Under Paulson's new interpretation of the law, a "financial institution" is whatever he says it is. Having decided that carmakers qualify, the Treasury last week declared that businesses tied to carmakers, such as parts suppliers, also can be covered by TARP.
In fact, the official rationale for the GMAC bailout, which included another $1 billion for GM to help it buy equity in the new bank holding company, was not GMAC's restructuring but its role in "a broader program to assist the domestic automotive industry in becoming financially viable." As far as Paulson is concerned, TARP aid to a money-losing lender is justified not by its relationship to restoring the financial system's liquidity and stability, the purpose for which Congress created TARP, but by its relationship to helping carmakers, a purpose not covered by the law that authorized the program.
You might think Obama -- who proudly told The Boston Globe a year ago, "I reject the view that the president may do whatever he deems necessary to protect national security" -- would have something to say about the misuse of TARP. He does. He likes it.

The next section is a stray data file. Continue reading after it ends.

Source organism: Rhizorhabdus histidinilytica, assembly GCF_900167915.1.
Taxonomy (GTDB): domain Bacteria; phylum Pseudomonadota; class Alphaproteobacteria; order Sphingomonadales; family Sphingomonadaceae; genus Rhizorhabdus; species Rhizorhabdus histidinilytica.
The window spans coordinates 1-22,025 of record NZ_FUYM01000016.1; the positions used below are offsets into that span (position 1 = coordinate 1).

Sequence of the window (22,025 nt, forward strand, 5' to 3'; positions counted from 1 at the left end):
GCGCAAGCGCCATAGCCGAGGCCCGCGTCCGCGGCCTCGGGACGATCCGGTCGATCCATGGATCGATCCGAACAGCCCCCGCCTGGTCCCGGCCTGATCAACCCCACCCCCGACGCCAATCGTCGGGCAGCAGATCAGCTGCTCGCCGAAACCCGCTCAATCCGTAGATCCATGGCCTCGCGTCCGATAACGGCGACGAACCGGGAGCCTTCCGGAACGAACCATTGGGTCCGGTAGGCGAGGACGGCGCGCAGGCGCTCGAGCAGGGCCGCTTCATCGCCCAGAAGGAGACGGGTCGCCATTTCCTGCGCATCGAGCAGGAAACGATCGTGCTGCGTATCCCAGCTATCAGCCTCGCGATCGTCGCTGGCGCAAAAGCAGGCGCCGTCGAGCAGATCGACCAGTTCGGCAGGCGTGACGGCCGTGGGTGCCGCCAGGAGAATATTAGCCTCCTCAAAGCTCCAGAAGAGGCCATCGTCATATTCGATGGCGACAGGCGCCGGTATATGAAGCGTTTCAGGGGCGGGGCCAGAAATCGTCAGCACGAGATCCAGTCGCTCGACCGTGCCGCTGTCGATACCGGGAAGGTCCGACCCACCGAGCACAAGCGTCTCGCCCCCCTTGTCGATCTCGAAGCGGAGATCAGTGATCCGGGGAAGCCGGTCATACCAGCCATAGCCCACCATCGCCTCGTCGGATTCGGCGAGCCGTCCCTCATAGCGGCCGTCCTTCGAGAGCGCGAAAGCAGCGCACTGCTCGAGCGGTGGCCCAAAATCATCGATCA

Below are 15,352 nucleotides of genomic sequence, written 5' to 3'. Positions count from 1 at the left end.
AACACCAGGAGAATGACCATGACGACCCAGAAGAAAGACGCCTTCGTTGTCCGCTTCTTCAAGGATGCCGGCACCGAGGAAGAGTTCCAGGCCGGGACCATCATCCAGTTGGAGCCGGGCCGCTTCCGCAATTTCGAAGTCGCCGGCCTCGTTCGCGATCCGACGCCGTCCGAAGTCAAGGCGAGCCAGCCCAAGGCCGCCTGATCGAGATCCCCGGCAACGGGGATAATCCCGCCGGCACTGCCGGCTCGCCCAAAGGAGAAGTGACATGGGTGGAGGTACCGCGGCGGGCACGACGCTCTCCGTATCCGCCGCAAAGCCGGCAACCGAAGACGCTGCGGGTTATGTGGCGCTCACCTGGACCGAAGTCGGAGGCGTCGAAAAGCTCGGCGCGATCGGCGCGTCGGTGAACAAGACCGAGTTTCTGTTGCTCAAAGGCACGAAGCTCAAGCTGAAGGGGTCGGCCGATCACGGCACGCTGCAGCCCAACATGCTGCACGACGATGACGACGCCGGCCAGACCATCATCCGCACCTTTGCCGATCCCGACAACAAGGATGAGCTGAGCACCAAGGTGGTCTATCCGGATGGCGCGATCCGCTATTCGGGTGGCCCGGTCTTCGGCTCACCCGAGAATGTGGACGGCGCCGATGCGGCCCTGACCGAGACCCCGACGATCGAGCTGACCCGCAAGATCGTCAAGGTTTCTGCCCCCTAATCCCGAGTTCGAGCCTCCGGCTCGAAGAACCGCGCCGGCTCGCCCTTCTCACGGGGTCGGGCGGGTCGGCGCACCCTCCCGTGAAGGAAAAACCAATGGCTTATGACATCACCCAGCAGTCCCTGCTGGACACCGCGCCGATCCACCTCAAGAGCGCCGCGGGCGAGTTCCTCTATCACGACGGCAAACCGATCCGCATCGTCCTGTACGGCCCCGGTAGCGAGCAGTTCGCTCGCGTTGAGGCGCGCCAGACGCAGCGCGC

Obama endorsed Paulson's illegal loans to GM and Chrysler, saying they were "a necessary step to help avoid a collapse in our auto industry that would have devastating consequences for our economy and our workers." Evidently, Obama opposes only the unnecessary abuse of executive power. All the debate over what form the Obama-backed stimulus package should take may be pointless because our next president seems to think he may do whatever he deems necessary to protect economic security, no matter what Congress says.
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